Colorado State University biochemists receive $7.8M grant to study how chromosomes “unravel” genetic info
Research has implications for therapeutics and other areas
FORT COLLINS, Colo.—With a $7.8 million, five-yeargrant from NIH's National Institute of General Medical Sciences (NIGMS) intheir pockets to help out, a team of biochemists at Colorado State University (CSU)will investigate more fully how chromosomes allow genes to do their jobs.
Under the leadership of professors JenniferNyborg, Karolin Luger and Laurie Stargell, the university will study how thebasic unit that tightly packages DNA into chromosomes, known as a nucleosome,unfolds and disassembles to expose genes that give cells their biologicaltraits.
"Because the nucleosome plays a pivotal role ingene expression, finding ways to manipulate its assembly and disassembly are ofgreat biological and potentially therapeutic interest," says Peter Preusch, whooversees biophysics grants at NIGMS. "With their strong scientificconnections—both between each other and their subprojects—Dr. Nyborg and hercolleagues are uniquely positioned to detail the mechanisms of theseprocesses."
"The question that we're asking is veryfundamental to life, and the environment here at CSU, and in the Department ofBiochemistry and Molecular Biology, gives us a significant edge," Nyborg said.
In every living cell, bulky proteins must maneuverthrough the densely packed nucleosomes to access the genes so that the DNA canbe copied—first into RNA and then into protein. That process occurs atthousands of genes in every cell in the body and results in giving each cellits unique instructions—for example, telling a liver cell how to be a livercell and not a brain cell.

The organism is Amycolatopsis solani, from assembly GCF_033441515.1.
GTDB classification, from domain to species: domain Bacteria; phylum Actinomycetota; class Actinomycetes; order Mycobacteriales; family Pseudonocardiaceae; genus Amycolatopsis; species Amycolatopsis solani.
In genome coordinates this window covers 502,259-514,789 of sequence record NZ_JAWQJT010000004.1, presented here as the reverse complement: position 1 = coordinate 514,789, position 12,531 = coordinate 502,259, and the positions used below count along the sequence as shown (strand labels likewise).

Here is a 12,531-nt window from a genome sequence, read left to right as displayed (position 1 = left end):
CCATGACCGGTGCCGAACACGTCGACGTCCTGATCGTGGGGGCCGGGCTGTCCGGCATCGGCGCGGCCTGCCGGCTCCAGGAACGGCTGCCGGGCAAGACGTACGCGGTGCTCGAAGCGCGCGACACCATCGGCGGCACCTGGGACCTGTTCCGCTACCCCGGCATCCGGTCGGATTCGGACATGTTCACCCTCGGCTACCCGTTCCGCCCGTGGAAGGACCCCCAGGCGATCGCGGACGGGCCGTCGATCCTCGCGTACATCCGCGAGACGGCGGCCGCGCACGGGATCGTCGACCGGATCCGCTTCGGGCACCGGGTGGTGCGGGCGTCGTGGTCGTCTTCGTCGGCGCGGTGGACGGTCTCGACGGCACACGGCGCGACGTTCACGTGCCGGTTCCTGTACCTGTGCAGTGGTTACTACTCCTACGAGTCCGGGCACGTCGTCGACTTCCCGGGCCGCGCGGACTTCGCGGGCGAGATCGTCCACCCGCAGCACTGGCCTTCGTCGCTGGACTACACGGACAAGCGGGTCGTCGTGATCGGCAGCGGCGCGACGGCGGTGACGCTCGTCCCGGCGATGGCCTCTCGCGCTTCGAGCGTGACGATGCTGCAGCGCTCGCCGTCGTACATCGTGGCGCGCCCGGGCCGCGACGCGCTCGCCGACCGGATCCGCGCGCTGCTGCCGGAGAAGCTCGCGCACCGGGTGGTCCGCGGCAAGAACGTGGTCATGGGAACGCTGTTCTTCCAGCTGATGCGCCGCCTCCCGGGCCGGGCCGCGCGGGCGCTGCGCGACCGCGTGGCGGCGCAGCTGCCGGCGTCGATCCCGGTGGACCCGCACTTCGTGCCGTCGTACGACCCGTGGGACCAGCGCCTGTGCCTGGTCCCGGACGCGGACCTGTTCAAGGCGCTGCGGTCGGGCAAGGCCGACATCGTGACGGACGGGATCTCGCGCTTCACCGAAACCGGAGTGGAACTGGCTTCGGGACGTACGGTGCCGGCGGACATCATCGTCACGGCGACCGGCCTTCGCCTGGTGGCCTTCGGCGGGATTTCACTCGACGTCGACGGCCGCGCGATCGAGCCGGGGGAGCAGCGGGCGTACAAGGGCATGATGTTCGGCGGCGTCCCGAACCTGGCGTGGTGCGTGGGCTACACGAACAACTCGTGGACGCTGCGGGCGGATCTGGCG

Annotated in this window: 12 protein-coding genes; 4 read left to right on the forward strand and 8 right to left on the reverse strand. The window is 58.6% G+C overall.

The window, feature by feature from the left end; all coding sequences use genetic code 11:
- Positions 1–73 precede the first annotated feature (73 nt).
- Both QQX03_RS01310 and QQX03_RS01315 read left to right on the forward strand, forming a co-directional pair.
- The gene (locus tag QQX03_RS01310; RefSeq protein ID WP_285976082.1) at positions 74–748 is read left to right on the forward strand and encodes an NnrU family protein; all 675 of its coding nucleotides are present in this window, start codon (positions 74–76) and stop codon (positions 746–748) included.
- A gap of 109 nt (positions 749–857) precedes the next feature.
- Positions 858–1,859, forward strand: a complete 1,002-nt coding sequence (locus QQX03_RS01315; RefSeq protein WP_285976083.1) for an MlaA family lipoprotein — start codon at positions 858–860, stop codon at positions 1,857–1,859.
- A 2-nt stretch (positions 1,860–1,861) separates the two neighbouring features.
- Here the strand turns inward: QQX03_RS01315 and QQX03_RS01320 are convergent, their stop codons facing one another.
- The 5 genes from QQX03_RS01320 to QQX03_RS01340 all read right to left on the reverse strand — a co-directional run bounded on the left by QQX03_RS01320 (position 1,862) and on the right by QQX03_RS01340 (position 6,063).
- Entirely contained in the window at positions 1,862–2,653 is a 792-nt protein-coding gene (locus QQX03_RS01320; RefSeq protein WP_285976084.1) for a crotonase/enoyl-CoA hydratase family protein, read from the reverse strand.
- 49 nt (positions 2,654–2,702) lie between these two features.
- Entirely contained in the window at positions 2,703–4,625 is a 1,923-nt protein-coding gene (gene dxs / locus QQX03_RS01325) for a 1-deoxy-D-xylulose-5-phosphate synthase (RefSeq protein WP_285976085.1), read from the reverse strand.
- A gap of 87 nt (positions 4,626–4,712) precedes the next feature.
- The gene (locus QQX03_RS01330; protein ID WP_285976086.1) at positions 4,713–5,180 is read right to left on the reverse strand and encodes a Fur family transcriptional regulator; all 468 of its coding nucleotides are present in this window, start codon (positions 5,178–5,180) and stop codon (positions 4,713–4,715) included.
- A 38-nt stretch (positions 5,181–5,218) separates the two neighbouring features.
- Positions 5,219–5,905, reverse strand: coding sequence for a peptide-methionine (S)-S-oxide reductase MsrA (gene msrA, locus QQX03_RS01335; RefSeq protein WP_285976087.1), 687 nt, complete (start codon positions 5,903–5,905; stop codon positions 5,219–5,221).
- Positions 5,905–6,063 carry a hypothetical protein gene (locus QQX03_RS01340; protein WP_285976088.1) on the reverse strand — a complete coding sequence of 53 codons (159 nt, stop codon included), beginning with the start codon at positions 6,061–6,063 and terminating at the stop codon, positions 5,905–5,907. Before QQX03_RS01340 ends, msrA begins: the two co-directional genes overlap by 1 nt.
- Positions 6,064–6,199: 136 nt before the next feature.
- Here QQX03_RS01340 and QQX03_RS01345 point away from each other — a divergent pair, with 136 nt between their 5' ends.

But scientists have limited understanding of howthe cell gains access to individual genes that are tightly compacted intochromosomes, the team at CSU notes.
"We know that nucleosomes serve to compact the DNAto fit into a cell nucleus; what remains a long-standing mystery is how genes—encodedby the DNA—are unwound from the nucleosomes to allow access for copying theirinstructions into proteins, with a specific biological outcome for the cell,"Nyborg said. "The cell faces an enormous paradox—it must tightly wrap the DNAaround nucleosomes for compaction, but at the same time it must unwrap the DNAat specific sites to turn a gene on."
The key to this process is manipulating thenucleosomes. The cell must strategically move or remove nucleosomes from theDNA to gain access to the underlying gene.
To understand more about how genes function intheir densely packed intracellular environment, the three women will tacklethree separate but highly interdependent biochemistry research projects throughthe grant:
Nyborg will tackle basic biochemistry that willreveal how the nucleosomes are disassembled to expose the DNA of the gene. Shehas developed a unique experimental system in a test-tube that resembles theprocess of nucleosome movement in a living cell. This system will provide amuch greater understanding of nucleosome dynamics.
Luger's experiments will focus on a protein thatfacilitates the assembly and disassembly of the nucleosome on the DNA. She willgain an atomic level understanding of the mechanisms that cause nucleosomes tomove off the DNA when genes are turned on.
Stargell, whose specialty is yeast genetics,will study the movement of nucleosomes when genes are turned on in livingcells. Although her studies will be performed in yeast, the nucleosomes areevolutionarily conserved, meaning they're the same whether they're in a yeastcell or a human cell. Her work is an essential complement to the test-tubeexperiments conducted in the Luger and Nyborg laboratories. Stargell's researchfocuses on the basic mechanisms that govern genes, which is particularlyimportant since many human diseases (including cancer) are caused by abnormalgene regulation.